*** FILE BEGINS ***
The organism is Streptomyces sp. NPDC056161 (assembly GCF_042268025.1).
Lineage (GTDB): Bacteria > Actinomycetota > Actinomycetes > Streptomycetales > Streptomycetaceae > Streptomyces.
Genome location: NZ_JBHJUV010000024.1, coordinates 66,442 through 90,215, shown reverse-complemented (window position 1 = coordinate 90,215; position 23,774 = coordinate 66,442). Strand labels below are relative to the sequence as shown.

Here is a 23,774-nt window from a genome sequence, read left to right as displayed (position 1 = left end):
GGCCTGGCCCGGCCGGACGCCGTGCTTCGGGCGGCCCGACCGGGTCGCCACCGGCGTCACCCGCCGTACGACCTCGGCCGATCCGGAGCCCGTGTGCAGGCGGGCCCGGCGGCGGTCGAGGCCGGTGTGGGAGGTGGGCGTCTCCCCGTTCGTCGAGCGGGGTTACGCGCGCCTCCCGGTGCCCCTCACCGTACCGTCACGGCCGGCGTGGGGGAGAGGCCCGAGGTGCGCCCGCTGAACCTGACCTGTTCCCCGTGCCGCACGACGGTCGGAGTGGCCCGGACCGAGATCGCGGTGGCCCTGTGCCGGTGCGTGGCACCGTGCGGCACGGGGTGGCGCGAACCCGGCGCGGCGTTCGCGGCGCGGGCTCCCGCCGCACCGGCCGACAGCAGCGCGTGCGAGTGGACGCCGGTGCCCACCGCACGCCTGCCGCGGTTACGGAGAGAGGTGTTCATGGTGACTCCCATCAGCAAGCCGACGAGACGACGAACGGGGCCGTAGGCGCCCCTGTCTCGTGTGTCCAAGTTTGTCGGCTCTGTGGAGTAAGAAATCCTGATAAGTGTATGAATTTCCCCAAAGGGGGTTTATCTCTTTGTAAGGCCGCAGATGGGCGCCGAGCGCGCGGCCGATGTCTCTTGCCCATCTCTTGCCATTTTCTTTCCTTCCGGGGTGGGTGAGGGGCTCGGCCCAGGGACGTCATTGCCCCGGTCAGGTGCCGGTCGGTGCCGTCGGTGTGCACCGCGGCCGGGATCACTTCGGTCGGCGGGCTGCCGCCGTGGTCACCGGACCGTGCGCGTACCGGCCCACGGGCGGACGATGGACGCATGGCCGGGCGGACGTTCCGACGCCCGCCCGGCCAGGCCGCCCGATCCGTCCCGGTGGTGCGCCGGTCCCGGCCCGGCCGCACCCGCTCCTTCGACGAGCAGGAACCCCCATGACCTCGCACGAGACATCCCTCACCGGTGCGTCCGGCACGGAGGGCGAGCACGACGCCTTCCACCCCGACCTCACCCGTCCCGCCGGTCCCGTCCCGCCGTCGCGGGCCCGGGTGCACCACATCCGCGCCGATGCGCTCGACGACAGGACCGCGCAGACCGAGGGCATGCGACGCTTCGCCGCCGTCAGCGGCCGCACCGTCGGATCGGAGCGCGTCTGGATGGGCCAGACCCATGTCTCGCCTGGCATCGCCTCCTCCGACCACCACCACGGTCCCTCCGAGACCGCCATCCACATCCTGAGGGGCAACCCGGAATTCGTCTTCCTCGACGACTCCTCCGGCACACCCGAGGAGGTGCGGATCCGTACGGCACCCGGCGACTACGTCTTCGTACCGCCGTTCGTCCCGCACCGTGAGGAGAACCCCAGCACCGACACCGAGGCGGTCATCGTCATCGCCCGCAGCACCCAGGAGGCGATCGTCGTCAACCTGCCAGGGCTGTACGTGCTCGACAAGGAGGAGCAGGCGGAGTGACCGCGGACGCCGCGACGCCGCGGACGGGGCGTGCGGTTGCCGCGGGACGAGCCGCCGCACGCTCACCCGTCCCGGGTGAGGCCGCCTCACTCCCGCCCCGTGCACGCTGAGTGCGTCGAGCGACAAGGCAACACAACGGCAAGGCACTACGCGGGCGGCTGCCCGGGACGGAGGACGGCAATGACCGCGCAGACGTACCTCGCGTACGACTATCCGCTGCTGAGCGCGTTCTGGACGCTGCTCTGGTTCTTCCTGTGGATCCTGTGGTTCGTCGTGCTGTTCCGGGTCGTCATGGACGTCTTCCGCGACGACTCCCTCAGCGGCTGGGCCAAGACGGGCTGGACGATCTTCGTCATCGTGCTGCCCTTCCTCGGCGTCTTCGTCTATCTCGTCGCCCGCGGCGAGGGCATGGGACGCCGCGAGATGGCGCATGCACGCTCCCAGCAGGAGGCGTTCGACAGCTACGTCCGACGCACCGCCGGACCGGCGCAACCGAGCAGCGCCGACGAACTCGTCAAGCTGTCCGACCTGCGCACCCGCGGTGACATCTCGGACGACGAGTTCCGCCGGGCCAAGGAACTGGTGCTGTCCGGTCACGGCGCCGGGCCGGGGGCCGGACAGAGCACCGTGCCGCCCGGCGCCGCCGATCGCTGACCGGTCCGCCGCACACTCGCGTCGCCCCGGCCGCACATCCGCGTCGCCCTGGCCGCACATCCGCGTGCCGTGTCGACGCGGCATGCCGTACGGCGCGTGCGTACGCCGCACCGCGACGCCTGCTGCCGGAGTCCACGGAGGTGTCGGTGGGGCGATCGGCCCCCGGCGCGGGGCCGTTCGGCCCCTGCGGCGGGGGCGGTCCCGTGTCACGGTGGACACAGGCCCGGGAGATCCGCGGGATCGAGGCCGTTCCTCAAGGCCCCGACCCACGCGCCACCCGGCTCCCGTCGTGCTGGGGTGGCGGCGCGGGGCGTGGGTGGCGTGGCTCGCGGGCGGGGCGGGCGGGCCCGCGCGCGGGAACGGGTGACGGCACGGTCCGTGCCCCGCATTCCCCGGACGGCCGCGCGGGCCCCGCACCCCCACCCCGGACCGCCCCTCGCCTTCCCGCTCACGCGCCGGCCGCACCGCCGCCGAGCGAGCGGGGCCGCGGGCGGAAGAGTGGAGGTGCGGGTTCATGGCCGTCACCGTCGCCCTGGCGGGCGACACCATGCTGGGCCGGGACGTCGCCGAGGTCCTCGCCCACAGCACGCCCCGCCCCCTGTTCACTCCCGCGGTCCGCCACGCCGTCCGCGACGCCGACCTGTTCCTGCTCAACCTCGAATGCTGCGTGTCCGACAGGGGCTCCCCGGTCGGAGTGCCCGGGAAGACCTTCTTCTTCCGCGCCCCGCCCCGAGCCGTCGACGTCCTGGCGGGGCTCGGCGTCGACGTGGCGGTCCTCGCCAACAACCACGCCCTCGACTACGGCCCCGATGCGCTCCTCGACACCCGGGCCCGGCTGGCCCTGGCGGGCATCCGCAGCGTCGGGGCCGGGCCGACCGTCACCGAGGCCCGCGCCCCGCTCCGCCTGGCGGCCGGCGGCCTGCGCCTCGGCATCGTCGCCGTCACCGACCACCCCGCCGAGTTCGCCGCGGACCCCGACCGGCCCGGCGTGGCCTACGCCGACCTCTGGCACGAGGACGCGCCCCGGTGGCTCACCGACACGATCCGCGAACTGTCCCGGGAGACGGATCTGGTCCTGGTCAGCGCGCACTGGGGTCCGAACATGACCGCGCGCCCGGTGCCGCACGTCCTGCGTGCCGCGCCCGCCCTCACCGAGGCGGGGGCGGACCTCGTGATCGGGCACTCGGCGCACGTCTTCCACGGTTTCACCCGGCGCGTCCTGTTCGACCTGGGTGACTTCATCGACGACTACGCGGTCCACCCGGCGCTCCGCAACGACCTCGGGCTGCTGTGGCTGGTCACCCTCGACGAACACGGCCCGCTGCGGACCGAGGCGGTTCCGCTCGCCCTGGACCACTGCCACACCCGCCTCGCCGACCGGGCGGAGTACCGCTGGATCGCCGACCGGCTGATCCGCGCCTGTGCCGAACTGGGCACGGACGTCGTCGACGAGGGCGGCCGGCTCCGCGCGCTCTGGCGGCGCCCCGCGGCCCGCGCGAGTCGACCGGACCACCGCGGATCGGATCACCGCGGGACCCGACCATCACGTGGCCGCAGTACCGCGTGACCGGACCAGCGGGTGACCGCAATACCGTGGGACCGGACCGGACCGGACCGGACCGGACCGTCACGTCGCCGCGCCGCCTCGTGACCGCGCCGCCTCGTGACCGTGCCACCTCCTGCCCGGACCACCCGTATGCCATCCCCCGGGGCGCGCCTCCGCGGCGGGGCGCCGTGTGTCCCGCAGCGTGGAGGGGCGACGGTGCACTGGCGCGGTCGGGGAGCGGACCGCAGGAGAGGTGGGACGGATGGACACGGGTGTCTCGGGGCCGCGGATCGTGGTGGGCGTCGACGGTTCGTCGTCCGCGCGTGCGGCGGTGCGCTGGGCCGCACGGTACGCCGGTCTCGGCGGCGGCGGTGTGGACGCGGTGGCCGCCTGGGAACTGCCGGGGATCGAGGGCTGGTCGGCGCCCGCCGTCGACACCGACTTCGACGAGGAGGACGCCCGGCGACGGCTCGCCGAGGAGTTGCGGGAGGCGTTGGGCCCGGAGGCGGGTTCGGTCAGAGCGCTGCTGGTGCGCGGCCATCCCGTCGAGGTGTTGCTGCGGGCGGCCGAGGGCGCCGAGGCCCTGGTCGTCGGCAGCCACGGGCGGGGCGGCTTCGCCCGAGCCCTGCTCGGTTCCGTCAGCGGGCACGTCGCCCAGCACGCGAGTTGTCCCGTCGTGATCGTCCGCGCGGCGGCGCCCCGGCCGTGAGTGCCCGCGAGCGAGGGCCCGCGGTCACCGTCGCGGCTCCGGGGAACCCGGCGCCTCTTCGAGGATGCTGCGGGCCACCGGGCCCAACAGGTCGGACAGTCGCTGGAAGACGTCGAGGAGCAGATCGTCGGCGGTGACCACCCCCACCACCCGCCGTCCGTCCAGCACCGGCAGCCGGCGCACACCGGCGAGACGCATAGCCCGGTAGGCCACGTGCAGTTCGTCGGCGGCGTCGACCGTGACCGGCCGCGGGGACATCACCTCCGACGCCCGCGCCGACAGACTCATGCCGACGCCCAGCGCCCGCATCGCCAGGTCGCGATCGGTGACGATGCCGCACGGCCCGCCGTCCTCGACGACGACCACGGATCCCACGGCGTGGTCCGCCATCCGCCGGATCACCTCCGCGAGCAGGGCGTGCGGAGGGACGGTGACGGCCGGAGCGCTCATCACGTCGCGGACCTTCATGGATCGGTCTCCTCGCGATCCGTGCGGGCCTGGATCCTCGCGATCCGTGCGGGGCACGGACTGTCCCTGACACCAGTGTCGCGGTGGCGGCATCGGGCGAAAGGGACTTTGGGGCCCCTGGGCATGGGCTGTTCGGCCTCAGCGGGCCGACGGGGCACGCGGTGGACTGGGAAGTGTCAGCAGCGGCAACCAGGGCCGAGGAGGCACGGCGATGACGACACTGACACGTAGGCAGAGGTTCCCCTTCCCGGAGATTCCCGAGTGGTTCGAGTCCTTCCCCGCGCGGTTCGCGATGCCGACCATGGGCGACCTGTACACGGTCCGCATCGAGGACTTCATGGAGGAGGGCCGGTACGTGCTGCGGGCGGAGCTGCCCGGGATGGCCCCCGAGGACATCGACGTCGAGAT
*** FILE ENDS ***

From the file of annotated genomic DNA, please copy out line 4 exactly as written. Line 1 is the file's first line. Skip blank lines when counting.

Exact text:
Here is a 23,774-nt window from a genome sequence, read left to right as displayed (position 1 = left end):